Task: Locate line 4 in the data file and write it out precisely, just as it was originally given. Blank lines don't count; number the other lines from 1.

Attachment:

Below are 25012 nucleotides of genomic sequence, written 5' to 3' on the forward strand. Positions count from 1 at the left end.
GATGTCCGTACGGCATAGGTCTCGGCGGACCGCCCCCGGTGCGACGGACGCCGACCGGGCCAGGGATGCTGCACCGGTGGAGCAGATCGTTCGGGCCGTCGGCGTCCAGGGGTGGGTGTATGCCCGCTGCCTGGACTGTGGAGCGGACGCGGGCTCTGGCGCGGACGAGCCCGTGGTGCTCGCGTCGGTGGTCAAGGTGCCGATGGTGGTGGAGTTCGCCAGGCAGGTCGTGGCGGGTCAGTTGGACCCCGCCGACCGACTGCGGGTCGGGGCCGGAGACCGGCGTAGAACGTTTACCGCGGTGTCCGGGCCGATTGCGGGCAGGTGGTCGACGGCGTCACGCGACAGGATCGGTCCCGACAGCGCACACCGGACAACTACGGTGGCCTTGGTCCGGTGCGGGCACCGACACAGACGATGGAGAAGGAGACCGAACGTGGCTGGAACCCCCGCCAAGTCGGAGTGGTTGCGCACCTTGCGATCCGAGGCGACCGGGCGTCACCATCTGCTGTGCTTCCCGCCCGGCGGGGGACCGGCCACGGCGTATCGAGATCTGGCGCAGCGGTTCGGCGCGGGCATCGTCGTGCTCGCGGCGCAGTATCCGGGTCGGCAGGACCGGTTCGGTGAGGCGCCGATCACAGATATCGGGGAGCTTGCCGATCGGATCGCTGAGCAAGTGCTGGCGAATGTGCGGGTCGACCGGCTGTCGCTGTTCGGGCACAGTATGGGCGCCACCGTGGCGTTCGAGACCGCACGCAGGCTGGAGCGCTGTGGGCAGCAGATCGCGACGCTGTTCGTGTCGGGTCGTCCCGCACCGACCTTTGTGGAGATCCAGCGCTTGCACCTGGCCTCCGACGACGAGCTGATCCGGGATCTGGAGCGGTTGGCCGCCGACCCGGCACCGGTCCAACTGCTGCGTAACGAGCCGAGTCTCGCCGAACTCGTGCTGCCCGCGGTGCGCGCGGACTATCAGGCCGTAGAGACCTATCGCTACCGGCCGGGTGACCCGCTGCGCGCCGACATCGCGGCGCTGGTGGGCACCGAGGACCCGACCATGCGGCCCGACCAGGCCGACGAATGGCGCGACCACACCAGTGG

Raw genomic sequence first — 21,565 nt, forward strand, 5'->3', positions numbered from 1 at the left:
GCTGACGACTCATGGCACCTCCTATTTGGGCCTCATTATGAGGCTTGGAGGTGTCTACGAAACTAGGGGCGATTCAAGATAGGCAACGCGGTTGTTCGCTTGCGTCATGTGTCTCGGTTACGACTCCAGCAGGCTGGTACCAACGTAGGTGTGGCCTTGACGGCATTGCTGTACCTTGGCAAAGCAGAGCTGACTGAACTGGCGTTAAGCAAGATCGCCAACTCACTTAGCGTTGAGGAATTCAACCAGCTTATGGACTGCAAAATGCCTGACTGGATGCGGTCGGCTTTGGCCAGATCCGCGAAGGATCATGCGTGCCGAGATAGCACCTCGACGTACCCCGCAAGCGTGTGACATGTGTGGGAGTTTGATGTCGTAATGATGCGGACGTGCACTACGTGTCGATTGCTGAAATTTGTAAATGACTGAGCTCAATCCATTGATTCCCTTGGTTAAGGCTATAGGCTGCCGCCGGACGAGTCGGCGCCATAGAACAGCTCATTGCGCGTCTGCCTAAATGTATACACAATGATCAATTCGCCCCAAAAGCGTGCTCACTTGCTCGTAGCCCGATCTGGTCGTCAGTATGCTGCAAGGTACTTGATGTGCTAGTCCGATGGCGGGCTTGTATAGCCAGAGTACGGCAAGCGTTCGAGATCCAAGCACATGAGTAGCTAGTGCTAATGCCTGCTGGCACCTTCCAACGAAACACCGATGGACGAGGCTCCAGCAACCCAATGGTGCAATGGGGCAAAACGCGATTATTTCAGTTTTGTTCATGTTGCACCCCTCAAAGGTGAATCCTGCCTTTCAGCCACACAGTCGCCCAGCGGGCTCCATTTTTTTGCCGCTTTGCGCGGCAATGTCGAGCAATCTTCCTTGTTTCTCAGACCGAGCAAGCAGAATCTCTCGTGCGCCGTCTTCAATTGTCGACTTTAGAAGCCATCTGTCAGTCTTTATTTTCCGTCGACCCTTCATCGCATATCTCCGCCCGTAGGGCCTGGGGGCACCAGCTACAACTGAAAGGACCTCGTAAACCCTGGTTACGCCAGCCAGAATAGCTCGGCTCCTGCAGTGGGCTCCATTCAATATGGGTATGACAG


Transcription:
GCTGACGACTCATGGCACCTCCTATTTGGGCCTCATTATGAGGCTTGGAGGTGTCTACGAAACTAGGGGCGATTCAAGATAGGCAACGCGGTTGTTCGCTTGCGTCATGTGTCTCGGTTACGACTCCAGCAGGCTGGTACCAACGTAGGTGTGGCCTTGACGGCATTGCTGTACCTTGGCAAAGCAGAGCTGACTGAACTGGCGTTAAGCAAGATCGCCAACTCACTTAGCGTTGAGGAATTCAACCAGCTTATGGACTGCAAAATGCCTGACTGGATGCGGTCGGCTTTGGCCAGATCCGCGAAGGATCATGCGTGCCGAGATAGCACCTCGACGTACCCCGCAAGCGTGTGACATGTGTGGGAGTTTGATGTCGTAATGATGCGGACGTGCACTACGTGTCGATTGCTGAAATTTGTAAATGACTGAGCTCAATCCATTGATTCCCTTGGTTAAGGCTATAGGCTGCCGCCGGACGAGTCGGCGCCATAGAACAGCTCATTGCGCGTCTGCCTAAATGTATACACAATGATCAATTCGCCCCAAAAGCGTGCTCACTTGCTCGTAGCCCGATCTGGTCGTCAGTATGCTGCAAGGTACTTGATGTGCTAGTCCGATGGCGGGCTTGTATAGCCAGAGTACGGCAAGCGTTCGAGATCCAAGCACATGAGTAGCTAGTGCTAATGCCTGCTGGCACCTTCCAACGAAACACCGATGGACGAGGCTCCAGCAACCCAATGGTGCAATGGGGCAAAACGCGATTATTTCAGTTTTGTTCATGTTGCACCCCTCAAAGGTGAATCCTGCCTTTCAGCCACACAGTCGCCCAGCGGGCTCCATTTTTTTGCCGCTTTGCGCGGCAATGTCGAGCAATCTTCCTTGTTTCTCAGACCGAGCAAGCAGAATCTCTCGTGCGCCGTCTTCAATTGTCGACTTTAGAAGCCATCTGTCAGTCTTTATTTTCCGTCGACCCTTCATCGCATATCTCCGCCCGTAGGGCCTGGGGGCACCAGCTACAACTGAAAGGACCTCGTAAACCCTGGTTACGCCAGCCAGAATAGCTCGGCTCCTGCAGTGGGCTCCATTCAATATGGGTATGACAG